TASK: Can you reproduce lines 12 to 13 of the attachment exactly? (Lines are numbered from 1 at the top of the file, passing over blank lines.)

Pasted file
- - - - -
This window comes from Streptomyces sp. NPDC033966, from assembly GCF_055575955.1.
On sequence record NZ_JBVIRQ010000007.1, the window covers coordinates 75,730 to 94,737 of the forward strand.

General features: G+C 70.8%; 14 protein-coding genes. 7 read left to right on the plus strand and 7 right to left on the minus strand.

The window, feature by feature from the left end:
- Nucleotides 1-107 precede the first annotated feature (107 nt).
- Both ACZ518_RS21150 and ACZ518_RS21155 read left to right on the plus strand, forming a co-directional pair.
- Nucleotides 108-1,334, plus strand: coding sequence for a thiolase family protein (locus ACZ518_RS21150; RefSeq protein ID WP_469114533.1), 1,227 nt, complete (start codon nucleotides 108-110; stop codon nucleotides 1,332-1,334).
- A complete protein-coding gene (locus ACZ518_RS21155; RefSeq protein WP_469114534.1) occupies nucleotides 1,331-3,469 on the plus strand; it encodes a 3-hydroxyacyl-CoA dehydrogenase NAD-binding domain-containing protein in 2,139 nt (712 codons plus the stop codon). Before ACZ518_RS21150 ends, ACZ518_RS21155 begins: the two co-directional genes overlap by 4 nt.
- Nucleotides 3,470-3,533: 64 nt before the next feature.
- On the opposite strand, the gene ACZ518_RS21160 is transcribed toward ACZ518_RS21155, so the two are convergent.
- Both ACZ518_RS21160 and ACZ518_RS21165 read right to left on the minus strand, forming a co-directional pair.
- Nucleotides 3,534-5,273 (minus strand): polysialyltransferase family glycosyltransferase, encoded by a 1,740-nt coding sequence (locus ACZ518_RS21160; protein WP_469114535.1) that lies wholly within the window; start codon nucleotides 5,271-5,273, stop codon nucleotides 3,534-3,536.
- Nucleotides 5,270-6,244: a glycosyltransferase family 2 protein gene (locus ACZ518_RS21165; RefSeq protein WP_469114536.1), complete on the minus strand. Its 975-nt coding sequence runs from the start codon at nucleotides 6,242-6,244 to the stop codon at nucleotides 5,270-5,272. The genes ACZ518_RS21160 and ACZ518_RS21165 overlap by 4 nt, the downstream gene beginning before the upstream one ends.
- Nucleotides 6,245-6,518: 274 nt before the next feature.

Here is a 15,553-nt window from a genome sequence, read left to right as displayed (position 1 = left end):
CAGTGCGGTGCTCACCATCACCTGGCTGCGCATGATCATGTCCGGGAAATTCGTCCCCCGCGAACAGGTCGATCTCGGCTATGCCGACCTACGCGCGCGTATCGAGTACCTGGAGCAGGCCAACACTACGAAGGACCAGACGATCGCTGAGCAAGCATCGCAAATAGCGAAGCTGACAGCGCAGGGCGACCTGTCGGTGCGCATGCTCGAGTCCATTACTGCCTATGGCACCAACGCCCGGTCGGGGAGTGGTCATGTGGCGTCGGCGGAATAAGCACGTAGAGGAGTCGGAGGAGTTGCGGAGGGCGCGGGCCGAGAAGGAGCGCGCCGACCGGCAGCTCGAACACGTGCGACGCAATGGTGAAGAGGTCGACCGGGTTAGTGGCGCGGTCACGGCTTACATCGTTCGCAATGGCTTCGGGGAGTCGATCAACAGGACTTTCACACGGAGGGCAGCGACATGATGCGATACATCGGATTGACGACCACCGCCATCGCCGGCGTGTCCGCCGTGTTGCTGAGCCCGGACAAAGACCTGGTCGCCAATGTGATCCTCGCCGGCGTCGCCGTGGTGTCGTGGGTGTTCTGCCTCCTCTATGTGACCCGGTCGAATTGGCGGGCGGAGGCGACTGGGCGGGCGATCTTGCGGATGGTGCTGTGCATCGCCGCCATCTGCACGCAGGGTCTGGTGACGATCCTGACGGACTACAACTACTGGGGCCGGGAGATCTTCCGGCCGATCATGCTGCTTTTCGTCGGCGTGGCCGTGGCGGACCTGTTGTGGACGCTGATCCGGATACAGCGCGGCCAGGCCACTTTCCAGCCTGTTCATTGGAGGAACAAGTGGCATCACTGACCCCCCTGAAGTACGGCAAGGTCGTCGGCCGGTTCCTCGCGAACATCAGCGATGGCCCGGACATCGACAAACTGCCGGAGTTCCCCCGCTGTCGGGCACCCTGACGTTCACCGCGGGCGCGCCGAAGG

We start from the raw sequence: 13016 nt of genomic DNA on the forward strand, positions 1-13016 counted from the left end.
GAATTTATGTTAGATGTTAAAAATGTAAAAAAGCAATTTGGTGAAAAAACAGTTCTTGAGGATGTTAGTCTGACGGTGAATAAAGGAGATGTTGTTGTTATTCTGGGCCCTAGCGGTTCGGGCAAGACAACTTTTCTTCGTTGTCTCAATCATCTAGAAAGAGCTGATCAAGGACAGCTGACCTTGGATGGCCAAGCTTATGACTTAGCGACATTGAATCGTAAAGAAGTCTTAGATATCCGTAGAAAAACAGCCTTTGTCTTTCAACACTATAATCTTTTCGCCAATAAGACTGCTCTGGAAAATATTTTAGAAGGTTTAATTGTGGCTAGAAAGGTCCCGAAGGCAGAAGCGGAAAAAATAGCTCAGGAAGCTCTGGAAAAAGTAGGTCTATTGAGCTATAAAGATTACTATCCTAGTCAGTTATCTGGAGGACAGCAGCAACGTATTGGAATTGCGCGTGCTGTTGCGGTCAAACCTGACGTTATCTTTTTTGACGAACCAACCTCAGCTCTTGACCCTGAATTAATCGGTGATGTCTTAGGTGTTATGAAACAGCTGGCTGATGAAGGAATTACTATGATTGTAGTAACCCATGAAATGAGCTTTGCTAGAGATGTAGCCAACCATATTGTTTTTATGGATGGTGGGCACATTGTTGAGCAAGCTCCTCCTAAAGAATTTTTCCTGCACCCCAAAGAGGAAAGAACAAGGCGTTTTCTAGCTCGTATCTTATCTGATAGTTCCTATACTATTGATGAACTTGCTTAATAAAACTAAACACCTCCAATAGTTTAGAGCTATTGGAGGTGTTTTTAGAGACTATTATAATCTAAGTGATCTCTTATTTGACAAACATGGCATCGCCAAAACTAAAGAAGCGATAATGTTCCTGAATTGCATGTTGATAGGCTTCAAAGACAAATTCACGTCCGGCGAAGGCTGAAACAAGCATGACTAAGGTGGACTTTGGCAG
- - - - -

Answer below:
- Nucleotides 3,534-5,273 (minus strand): polysialyltransferase family glycosyltransferase, encoded by a 1,740-nt coding sequence (locus ACZ518_RS21160; protein WP_469114535.1) that lies wholly within the window; start codon nucleotides 5,271-5,273, stop codon nucleotides 3,534-3,536.
- Nucleotides 5,270-6,244: a glycosyltransferase family 2 protein gene (locus ACZ518_RS21165; RefSeq protein WP_469114536.1), complete on the minus strand. Its 975-nt coding sequence runs from the start codon at nucleotides 6,242-6,244 to the stop codon at nucleotides 5,270-5,272. The genes ACZ518_RS21160 and ACZ518_RS21165 overlap by 4 nt, the downstream gene beginning before the upstream one ends.